During the sessions of most of the support groups I’ve participated in, there was always an emphasis placed on the idea that altering the past is not possible. Therefore, the patients should focus on living in the present and building a better future for themselves, step by step.
Another “trap card” former alcoholics tend to activate during their early stages of sobriety consists of thinking too much about the future, blocking them from actually taking any action. It goes without saying that you need to consider the consequences of your actions, but over-thinking them is just as dangerous as focusing on your past mistakes.
But Don’t Good Things Come to Those Who Wait?
The meaning of this motto is often misinterpreted, in the sense that people tend to confuse patience with inaction and serenity with passivity. To put it simply, while it is important to be tolerant with yourself and set the bar for your achievements at a reasonable height, working towards actually reaching the established goals is equally important.
The rehab program was just one of the many stops on the path to physical and mental sobriety, but there are many more to follow and trust me, you will miss them if you choose to get off the bus now. You have to take charge of your destiny every step of the way.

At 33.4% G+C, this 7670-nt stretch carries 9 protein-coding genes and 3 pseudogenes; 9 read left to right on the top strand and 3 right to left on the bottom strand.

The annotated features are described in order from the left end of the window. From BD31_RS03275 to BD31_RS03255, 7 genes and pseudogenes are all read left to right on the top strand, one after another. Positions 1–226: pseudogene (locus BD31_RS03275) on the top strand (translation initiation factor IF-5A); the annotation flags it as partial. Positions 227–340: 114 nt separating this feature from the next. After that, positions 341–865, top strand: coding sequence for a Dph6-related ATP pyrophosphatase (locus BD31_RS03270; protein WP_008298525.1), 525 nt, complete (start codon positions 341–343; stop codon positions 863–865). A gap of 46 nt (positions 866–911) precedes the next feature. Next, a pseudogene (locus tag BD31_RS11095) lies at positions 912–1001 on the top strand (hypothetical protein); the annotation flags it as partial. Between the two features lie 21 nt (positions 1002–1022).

The ancient Latin dictum is as applicable today as it was way back when. It is very important for a recovering alcoholic struggling with the challenges of newfound sobriety to actively work on improving his life and personality.
Why? Well, because dreams of making changes without taking action have the unpleasant habit of not coinciding with what happens in real life and also due to the fact that you are the only one who is responsible for your fate. No knight in shining armor will sweep you off your feet and carry you to a perfect world. And while you’re sitting here waiting for that to happen, life is passing you by.
Enjoying the Present Moment
I don’t want to rain on your parade, but life post rehab is very different from what you might expect. However, rather than wallow in self-pity and get depressed about what went wrong, you can focus your attention on the good parts.
Every fleeting moment represents either an opportunity to learn something and adapt to the world or another blow to your confidence and self esteem. The difference between the two perspectives is radical and IT WILL affect your ability to remain sober over the course of time.
And, while the two are intertwined, it’s not just how you perceive things, but also what you do about the situation. Naturally, you will be more prone to positive action when negativity doesn’t stop you dead in your tracks. Let go of the past, dim down the voice of the future, and live in the “now”.